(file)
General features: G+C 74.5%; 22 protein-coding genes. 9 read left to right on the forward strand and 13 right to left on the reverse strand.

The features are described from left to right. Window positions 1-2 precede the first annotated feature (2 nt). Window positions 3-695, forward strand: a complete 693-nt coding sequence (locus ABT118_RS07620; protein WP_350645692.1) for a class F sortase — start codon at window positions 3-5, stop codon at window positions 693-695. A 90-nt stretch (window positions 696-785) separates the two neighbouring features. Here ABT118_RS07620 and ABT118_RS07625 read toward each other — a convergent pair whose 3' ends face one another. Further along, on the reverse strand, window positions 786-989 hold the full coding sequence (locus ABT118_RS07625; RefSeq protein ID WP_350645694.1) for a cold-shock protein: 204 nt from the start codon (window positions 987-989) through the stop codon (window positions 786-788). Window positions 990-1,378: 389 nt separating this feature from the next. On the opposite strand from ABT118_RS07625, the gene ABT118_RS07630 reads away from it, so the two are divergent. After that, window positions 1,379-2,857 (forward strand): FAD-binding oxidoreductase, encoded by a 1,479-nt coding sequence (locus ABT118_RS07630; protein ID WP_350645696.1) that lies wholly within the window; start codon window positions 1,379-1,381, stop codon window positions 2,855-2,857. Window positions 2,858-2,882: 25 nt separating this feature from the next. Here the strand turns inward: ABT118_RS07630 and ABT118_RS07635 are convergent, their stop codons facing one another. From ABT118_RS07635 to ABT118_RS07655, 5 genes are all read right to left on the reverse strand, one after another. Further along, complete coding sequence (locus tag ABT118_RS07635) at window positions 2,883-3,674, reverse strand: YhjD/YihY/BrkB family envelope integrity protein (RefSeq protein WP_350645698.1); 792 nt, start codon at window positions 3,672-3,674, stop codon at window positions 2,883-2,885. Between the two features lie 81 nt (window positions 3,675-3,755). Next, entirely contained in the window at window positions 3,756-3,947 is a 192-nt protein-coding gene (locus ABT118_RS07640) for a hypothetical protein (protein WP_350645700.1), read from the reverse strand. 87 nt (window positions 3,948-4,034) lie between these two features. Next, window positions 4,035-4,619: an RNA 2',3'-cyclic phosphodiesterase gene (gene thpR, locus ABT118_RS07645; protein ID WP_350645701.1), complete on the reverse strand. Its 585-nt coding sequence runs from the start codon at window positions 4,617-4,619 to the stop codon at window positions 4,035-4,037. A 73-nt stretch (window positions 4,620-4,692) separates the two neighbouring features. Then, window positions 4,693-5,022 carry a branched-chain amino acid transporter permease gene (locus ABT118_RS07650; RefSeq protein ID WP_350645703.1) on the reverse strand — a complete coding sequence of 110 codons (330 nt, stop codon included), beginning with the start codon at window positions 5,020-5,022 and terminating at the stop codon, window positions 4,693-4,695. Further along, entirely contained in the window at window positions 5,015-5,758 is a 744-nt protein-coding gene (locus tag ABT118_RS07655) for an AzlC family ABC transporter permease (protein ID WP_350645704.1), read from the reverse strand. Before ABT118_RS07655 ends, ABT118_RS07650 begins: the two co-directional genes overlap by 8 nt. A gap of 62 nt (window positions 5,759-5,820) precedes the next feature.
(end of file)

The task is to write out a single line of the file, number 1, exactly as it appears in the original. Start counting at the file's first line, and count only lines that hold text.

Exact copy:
General features: G+C 74.5%; 22 protein-coding genes. 9 read left to right on the forward strand and 13 right to left on the reverse strand.